Summary (Masterplots, Fourth Edition)
Jacques Derrida initiated a seismic wave throughout the field of literary criticism with the essays collected in Writing and Difference, in particular with the essay “Structure, Sign, and Play in the Discourse of the Human Sciences,” which was first presented at a conference at Johns Hopkins University in October, 1966. Through his challenges to structuralism, Derrida helped give rise to the movement in literary theory known as poststructuralism.
The book presents a series of loosely affiliated essays from earlier presentations and publications, and it ends with a new essay titled “Ellipsis.” Taken together, the essays explore the key strategies of what came to be called deconstruction, despite Derrida’s own insistence that he created no system or school of thought. The essays in the collection reflect an ongoing effort to avoid closure by introducing and then changing the vocabulary through which Derrida interprets a variety of writers, from philosophers to poets. The essays both discuss and demonstrate in various ways the role that writing plays in creating difference.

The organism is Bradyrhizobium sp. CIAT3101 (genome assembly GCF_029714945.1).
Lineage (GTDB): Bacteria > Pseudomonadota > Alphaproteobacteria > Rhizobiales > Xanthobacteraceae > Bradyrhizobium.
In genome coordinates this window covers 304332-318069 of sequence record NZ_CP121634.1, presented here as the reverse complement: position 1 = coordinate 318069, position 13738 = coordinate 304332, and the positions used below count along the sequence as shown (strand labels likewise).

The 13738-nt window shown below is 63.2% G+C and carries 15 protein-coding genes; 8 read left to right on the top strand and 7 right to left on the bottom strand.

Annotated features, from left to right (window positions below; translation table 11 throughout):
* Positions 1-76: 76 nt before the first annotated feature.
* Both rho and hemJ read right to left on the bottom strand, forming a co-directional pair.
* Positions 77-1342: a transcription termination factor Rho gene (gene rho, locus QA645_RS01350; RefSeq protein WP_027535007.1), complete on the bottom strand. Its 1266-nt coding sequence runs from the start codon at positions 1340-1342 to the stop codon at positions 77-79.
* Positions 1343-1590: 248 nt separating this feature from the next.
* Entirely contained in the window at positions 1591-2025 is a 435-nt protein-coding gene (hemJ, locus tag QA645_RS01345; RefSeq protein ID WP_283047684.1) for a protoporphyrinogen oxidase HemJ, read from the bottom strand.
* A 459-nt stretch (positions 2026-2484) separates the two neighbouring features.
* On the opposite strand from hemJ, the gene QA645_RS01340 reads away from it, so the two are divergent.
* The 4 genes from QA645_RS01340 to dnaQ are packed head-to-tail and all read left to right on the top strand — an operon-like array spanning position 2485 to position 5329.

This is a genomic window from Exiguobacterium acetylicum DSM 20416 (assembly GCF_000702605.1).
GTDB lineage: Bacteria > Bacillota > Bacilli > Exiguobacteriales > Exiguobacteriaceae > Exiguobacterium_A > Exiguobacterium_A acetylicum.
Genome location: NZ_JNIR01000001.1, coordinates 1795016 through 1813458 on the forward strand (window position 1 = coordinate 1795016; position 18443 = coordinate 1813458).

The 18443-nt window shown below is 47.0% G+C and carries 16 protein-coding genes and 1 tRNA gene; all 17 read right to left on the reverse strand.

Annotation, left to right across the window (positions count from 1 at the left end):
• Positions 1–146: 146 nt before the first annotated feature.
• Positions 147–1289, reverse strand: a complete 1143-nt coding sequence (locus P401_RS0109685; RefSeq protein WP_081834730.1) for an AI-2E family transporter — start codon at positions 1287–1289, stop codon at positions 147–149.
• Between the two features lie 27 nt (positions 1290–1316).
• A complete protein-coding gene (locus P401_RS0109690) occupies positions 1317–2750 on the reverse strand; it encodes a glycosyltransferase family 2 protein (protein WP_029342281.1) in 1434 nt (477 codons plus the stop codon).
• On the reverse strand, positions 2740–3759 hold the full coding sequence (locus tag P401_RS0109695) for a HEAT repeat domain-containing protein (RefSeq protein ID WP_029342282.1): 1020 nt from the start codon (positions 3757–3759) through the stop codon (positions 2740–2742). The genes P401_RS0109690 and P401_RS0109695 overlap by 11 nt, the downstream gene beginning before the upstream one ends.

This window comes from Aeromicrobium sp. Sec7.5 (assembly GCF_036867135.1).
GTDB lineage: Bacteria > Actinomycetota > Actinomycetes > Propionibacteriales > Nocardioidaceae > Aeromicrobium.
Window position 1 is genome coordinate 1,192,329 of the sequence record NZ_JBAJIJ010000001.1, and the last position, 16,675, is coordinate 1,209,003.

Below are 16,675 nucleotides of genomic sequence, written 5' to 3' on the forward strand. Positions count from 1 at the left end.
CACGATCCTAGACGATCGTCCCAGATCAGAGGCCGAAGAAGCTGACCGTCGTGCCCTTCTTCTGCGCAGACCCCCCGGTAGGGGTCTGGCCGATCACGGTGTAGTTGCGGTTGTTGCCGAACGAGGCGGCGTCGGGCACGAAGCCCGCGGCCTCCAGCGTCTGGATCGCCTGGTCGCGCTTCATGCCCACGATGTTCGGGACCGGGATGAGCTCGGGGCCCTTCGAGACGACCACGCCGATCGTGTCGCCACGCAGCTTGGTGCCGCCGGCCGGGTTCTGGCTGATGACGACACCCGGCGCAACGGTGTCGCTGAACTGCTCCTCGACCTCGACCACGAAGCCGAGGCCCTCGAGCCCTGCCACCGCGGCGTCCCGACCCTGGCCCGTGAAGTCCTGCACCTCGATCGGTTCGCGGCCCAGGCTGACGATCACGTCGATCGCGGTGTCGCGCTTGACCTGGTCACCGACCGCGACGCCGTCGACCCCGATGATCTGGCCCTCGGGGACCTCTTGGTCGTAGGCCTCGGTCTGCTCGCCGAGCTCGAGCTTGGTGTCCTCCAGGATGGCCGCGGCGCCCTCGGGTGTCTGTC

This crucial term, “difference,” gives rise to the Derridean alternative, “differance.” The change from difference to differance can be read but not heard—that is, while they appear differently on the page, the two words have the same pronunciation, so the neologism can be specified orally only by reference to written language (by uttering a phrase...
(The entire section is 1886 words.)
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